Jeff Corwin speaks at EC

Emmy award winning television host, author biologist, and conservationist Jeff Corwin came to Elmhurst College for his lecture, April 14 in the Hammerschmidt Chapel, on his conservation efforts — touching on topics from the cause of extinctions in many species to the philosophy that led him to travel the world and encounter all different kinds of exotic animals first hand.

He focused on the factors that contribute to the extinction of many species which deals with human interference with the environment.

“We are the genesis of this extinction event. Unlike something like malaria which can cause extinction. Malaria doesn’t know what it is. We know what we do. Yet we aren’t willing to make the radical changes necessary to prevent the loss of our planet’s life.”

He explained the alarming rates at which species are going extinct as well the main factors that contribute to such a loss of life.

“We lose one species every 20 minutes to a half and hour. And it’s a great loss for our planet, we all pay the price for that,” Corwin explained. “What are the major components of extinction? First, would be habitat loss [and] second, climate change. Another is species exploitation. The fourth is environmental degradation and the fifth is human population growth.”

He likened the many contributing factors of extinction to a perfect storm and explained how these separate factors combine with each other to cause the loss of wildlife. Corwin also began his discussion on a very personal note, talking about the very moment when he knew the path his life would take.

“I looked at this stack of wood and I see something on top perfectly coiled like I’d never seen before, and I started to shake. It still happens to me whenever I see a snake. I was so excited I couldn’t even yell,” he said. “I looked at it and it looked at me, and instinctively I just reached out and grabbed onto it. And it instinctively reached back and grabbed onto me. So they pried the snake off my arm and my dad took it back out to the backyard. It was amazing. The moment I found that snake I knew that for the rest of my life I would be a naturalist.”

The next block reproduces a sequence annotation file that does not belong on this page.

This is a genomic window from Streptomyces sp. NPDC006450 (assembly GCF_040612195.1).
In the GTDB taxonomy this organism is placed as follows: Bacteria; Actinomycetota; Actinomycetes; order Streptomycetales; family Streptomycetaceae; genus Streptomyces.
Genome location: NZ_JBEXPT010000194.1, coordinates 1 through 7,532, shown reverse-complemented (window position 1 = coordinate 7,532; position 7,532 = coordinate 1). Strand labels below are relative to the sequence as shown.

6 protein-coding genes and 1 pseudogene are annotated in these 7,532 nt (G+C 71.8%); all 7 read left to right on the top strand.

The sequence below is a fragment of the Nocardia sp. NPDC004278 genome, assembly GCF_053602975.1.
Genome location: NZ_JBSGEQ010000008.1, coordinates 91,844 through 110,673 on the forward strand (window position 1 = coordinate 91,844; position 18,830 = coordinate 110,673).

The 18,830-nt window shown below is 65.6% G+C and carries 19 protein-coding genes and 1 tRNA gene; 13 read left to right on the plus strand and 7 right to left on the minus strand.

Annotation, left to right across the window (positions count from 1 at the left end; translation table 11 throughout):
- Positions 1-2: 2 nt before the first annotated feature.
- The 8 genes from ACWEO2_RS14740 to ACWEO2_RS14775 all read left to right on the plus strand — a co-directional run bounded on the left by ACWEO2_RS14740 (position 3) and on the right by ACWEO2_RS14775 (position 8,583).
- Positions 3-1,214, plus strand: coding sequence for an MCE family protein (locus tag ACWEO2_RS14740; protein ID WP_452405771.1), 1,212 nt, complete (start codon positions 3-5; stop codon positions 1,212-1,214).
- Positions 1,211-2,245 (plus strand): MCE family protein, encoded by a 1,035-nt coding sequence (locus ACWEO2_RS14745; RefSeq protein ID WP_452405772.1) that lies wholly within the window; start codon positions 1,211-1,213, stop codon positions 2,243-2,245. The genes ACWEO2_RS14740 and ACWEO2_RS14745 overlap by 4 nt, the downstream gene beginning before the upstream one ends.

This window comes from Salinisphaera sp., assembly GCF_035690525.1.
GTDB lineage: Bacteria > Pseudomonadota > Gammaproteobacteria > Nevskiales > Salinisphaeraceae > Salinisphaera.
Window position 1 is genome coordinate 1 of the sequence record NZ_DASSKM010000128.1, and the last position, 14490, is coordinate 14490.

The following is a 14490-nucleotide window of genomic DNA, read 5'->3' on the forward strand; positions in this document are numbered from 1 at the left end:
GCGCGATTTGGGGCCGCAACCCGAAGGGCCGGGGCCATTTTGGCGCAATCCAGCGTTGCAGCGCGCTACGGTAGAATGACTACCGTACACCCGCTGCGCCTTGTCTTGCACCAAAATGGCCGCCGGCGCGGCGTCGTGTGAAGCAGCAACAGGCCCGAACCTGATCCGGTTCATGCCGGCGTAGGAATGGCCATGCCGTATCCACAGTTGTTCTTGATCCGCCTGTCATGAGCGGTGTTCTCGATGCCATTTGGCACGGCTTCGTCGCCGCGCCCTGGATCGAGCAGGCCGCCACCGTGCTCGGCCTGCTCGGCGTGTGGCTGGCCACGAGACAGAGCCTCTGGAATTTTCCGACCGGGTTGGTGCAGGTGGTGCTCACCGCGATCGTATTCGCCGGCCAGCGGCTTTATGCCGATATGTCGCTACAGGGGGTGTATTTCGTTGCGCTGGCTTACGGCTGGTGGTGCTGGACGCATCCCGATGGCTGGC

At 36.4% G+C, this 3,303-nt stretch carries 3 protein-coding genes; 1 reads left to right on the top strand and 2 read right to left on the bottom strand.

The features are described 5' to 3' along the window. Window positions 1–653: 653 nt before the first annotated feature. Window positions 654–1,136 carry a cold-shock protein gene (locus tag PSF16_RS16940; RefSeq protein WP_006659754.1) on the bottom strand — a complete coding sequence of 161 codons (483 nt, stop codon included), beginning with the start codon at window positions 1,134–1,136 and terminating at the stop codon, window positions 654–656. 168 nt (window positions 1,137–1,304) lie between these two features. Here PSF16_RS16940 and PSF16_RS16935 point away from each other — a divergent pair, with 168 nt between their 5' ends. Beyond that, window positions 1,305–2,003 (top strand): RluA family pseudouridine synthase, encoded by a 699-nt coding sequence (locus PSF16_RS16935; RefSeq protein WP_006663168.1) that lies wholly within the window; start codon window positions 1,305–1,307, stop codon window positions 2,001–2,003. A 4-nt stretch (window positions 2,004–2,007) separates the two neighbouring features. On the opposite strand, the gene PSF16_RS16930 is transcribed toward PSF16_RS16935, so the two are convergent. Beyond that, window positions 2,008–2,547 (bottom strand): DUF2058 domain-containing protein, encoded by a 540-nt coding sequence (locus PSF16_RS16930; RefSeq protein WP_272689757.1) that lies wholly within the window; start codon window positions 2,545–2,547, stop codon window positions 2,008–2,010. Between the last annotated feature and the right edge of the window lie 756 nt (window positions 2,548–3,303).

Some students who were in attendance at the lecture gave their thoughts on the state of wildlife in the world today and what should be done about the loss of so many species. Freshman Taylor Hannah spoke about her own impressions of Jeff Corwin as a speaker and gave her view on the issue of mass species loss.

“I’m optimistic, so I do believe that whichever animals that we’ve brought to brink of extinction we can bring back. Look at the situation with the bald eagle where it was on the brink of extinction, but now there’s more of them,” she said. “I feel like [Corwin] can give people hope with his speeches because a lot of people don’t know about this. Nobody is really educated on how many animals are dying.”

Taylor cited many laws that should be implemented as a possible remedy to the problem.

“We definitely need to have more laws. A lot of these people poach animals like elephants and tigers because there’s nobody out there taking these people to jail for doing it. And then some people do it just for sport, like we’ve been seeing on TV,” she said. “We just need more laws for animals. We have rights so they should too. ”

In his closing moments, Jeff Corwin echoed a similar message of optimism about the future of the planet if the proper steps are taken for conservation.

“There is hope, we can salvage things, we can make the changes we need because we know better. And more than just knowing better, ultimately if we don’t wise up and start behaving better with our planet, it’s not only us that will pay the price, it’s going be our children that are going pay the price,” said Corwin. “And I think that’s the ultimate sin because in the end this world we have today, we didn’t inherit it from our ancestors. We borrowed it from our children. ”